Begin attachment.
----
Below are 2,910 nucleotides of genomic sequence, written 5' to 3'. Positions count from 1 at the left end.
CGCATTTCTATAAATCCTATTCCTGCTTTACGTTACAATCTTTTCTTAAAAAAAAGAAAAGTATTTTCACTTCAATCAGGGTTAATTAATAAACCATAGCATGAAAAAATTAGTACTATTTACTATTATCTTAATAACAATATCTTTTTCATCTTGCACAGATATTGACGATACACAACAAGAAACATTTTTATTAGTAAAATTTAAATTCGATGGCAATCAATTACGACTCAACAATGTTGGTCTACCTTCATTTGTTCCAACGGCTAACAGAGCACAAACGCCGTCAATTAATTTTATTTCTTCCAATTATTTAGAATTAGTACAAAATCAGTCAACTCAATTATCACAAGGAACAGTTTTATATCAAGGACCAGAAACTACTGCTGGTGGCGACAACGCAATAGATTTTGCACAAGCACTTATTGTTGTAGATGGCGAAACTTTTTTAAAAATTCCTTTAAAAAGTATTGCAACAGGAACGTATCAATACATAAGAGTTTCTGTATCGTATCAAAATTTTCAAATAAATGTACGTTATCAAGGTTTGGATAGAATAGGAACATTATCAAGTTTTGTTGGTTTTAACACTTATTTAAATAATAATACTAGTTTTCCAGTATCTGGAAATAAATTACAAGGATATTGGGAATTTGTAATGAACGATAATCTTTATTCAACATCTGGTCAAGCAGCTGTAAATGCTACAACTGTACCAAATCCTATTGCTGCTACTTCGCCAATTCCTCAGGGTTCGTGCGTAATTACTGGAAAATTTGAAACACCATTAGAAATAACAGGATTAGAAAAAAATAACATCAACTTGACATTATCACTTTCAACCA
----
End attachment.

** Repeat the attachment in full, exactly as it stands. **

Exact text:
Below are 2,910 nucleotides of genomic sequence, written 5' to 3'. Positions count from 1 at the left end.
CGCATTTCTATAAATCCTATTCCTGCTTTACGTTACAATCTTTTCTTAAAAAAAAGAAAAGTATTTTCACTTCAATCAGGGTTAATTAATAAACCATAGCATGAAAAAATTAGTACTATTTACTATTATCTTAATAACAATATCTTTTTCATCTTGCACAGATATTGACGATACACAACAAGAAACATTTTTATTAGTAAAATTTAAATTCGATGGCAATCAATTACGACTCAACAATGTTGGTCTACCTTCATTTGTTCCAACGGCTAACAGAGCACAAACGCCGTCAATTAATTTTATTTCTTCCAATTATTTAGAATTAGTACAAAATCAGTCAACTCAATTATCACAAGGAACAGTTTTATATCAAGGACCAGAAACTACTGCTGGTGGCGACAACGCAATAGATTTTGCACAAGCACTTATTGTTGTAGATGGCGAAACTTTTTTAAAAATTCCTTTAAAAAGTATTGCAACAGGAACGTATCAATACATAAGAGTTTCTGTATCGTATCAAAATTTTCAAATAAATGTACGTTATCAAGGTTTGGATAGAATAGGAACATTATCAAGTTTTGTTGGTTTTAACACTTATTTAAATAATAATACTAGTTTTCCAGTATCTGGAAATAAATTACAAGGATATTGGGAATTTGTAATGAACGATAATCTTTATTCAACATCTGGTCAAGCAGCTGTAAATGCTACAACTGTACCAAATCCTATTGCTGCTACTTCGCCAATTCCTCAGGGTTCGTGCGTAATTACTGGAAAATTTGAAACACCATTAGAAATAACAGGATTAGAAAAAAATAACATCAACTTGACATTATCACTTTCAACCA